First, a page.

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RE: [h-e-w] EmacsW32, gnuserv, pathes in .emacs

From: Drew Adams
Subject: RE: [h-e-w] EmacsW32, gnuserv, pathes in .emacs
Date: Tue, 11 Jul 2006 12:57:50 -0700

    >The key requirement would be to somehow point out clearly which are the
    >things you really should learn first - distinguishing those from other
    >interesting things to learn, which are not so essential. Make
    it clear to
    >users - label the routes (like ski slopes?).

    Hmm, but as you say later, that quickly becomes a matter of taste,
    doesn't it?

No, I didn't say that what a user should learn first is a matter of taste.

When I spoke of taste and preference, I spoke of UIs. I said that UI
behavior and appearance, in particular, is often subject to user taste. Even
in the realm of UI, there are such things as good UI design and behavior.
The point was not that one shouldn't respect principles of good UI design,
but that users will always have their own idea of what's right for a UI
(whether they're right or wrong!).

This is not special to UI design, but it is stronger for UI design than some
other aspects of software: everyone thinks s?he is an expert, and that his
or her personal opinion represents good UI design. A similar thing happens
for documentation, BTW - everyone thinks s?he knows what's best for the
documentation. This happens, I think, because it is easy to have an opinion
on these things without being an expert in the subject. We tend to think
that a subject that we feel some familiarity with is simple, and that we
know as much as the experts. If we know nothing about some area, on the
other hand, we tend to trust the views of experts. We're of course wrong on
both counts: 1) experts know their area better than non-experts, and 2) they
are sometimes not to be trusted (simply because they are experts, in any

Wrt what a user should learn first (the point you mentioned), a similar
principle does apply, however (even if I didn't say that). Users will have
their own preferences wrt learning. *And* we should try to point out what,
in general, are the best things to learn first. These things are relative,
and it's a question of guiding, not forcing users.

You do the best you can to provide a good UI, and you do the best you can to
point out what are the important things to learn first. And then you also
let users make their own choices, and you show them how to choose.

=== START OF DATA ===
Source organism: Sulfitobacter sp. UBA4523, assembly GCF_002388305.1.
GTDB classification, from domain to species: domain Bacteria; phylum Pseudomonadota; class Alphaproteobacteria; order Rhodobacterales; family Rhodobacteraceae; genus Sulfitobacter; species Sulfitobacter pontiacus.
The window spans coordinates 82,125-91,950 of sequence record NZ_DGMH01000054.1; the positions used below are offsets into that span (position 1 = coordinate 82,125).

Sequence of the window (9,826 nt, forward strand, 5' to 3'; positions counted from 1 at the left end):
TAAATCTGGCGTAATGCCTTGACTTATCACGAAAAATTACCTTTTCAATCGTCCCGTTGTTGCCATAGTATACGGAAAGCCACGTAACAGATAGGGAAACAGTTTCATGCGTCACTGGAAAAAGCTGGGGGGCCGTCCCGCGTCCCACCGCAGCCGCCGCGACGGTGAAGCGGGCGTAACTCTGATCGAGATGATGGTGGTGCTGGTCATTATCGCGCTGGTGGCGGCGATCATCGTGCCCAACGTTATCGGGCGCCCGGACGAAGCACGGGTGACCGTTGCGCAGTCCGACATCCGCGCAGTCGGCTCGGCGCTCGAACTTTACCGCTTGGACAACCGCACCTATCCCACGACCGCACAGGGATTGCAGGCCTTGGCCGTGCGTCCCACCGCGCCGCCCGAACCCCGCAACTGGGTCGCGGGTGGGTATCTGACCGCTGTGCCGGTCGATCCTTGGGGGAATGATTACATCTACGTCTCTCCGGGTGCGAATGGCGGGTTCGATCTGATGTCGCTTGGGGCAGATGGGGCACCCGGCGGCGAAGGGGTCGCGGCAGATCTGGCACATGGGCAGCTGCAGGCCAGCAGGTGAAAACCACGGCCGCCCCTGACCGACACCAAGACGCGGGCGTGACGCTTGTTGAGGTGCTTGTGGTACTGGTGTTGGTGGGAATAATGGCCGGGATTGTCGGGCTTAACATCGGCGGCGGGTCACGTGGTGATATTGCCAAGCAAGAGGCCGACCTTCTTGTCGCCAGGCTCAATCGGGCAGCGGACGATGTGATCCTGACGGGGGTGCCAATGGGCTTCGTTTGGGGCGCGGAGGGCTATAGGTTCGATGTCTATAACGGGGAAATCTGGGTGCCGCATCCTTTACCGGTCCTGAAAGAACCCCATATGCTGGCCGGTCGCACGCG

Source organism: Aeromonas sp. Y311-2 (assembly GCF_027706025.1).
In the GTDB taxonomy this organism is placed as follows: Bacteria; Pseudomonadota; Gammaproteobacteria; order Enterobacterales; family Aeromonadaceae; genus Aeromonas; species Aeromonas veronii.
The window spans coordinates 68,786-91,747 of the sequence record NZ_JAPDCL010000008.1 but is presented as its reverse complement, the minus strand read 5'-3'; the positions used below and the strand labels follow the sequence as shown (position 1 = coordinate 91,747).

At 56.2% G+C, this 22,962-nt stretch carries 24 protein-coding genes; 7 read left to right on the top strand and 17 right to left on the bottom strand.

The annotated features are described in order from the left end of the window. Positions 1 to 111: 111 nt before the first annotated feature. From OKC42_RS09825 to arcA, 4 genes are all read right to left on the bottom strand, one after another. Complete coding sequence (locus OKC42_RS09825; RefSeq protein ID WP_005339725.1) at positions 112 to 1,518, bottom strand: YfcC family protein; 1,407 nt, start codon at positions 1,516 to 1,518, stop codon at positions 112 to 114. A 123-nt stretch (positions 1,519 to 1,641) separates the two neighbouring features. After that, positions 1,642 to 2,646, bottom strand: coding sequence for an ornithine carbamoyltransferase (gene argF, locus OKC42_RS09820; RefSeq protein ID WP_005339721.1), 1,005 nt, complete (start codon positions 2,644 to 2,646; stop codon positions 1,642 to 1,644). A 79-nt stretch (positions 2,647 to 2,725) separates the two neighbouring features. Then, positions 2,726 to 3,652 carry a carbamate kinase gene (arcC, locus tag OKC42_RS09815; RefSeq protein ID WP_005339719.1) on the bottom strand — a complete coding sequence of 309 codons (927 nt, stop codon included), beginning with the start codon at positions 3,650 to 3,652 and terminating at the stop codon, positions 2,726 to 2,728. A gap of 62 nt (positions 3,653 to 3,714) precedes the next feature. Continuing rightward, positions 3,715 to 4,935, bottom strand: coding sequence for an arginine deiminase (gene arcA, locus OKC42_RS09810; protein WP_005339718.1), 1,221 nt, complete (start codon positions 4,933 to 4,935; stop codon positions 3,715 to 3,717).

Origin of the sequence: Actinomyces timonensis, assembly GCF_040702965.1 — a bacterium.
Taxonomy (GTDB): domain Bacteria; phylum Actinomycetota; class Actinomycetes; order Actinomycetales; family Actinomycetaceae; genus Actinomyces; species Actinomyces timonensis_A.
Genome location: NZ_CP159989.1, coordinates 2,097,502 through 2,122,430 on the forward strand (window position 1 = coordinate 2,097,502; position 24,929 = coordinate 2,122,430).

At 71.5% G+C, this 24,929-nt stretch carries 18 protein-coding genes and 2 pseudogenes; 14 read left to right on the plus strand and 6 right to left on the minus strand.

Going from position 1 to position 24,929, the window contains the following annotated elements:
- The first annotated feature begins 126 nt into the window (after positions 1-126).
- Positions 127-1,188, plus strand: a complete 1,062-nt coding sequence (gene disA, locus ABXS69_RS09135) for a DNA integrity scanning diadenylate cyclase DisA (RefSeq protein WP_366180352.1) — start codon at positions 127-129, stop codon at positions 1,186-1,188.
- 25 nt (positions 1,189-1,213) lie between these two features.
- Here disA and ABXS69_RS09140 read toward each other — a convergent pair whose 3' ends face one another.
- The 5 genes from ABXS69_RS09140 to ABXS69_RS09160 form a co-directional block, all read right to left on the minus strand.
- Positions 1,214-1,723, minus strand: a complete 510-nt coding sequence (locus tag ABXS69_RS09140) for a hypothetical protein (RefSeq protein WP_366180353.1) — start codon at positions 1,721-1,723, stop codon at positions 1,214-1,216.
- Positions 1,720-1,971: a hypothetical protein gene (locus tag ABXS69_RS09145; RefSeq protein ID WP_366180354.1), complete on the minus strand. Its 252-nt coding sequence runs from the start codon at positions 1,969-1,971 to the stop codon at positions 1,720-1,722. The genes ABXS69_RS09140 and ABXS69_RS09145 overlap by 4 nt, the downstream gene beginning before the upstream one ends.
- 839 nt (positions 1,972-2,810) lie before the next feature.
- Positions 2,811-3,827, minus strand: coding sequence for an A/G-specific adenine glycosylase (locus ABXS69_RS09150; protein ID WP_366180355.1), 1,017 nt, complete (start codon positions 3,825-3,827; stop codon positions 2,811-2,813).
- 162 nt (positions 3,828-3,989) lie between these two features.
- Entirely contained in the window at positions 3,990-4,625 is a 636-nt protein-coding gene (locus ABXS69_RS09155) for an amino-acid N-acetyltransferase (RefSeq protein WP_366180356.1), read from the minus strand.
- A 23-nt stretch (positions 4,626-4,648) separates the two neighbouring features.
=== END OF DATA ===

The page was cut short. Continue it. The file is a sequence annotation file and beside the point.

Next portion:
I note that the OP mentioned "rectangle editing" in his
    third bullet. Would that have been one of your top few?

Mine personally? Or what the Emacs developers decide collectively, with user
input, and after discussion/debate?

    > I have never, ever, ever seen anyone use Emacs as is, out of
    > the box. Do you use only emacs -q? I'd be willing to bet on
    > that one.

       But let's face it, many of those key bindings -- the core ones --
    date back to dumb terminals on which you might not even have arrow
    keys, and 'ctrl' was the only key modifier. You had to (e.g.) press
    esc, shift-greater to jump to the end of a buffer.

Yes, I remember well. You're right that there is a legacy, but Emacs
developers constantly revisit the design and debate things like this (there
are different points of view among the developers too).

The reason some default bindings are what they are is because of a desire to
make Emacs usable out of the box on a multitude of platforms. That's why I
said that in some ways vanilla Emacs aims for the lowest common denominator.
And it *should* do so, even, sometimes, at the risk of not pleasing a
majority, who might have much more than the lowest common denominator.

There are many examples of this. For Emacs 22, for instance, global
font-lock mode will be enabled by default, for the first time. Previously,
it was considered that too many users might not have color available. The
point is that Emacs is not a slave to its legacy, and its designers do
actively revisit and debate its default settings.

       Before emacs I used an early PC-DOS editor which, for all its many
    limitations, turned out to be uncommonly well thought out. Surprise!
    The more I began learning about emacs, the more I realized the
    authors of my previous favorite editor had obviously set out to write
    a "baby emacs" suitable for the then-severely-underpowered PC.
       BUT -- since they knew every user had function keys, cursor keys,
    page keys, home/end keys, etc. etc., their default key bindings were
    comfortable: common tasks took ONE finger. I quickly became familiar
    with their conventions.

They were likely targeting one family of keyboards (PC). Emacs targets the
world of keyboards and beyond.

       So the very first thing I tried to do with real emacs was to
    borrow a .emacs file in which I could customize the key bindings to
    mimic what my fingers already knew.... And
    as you say, maybe starting from scratch with a brand-new version of
    emacs would be considerably easier than what I went through.

That was Eli who said that, but I agree with him on that, in general.

       Okay, that's a very long-winded way of supporting your position
    that customization is important. It IS the reason I chose emacs, and
    it's why I happily stay with it.

Of course - me too. Emacs *is* customization. If you're not customizing,
then you're not emacsing.

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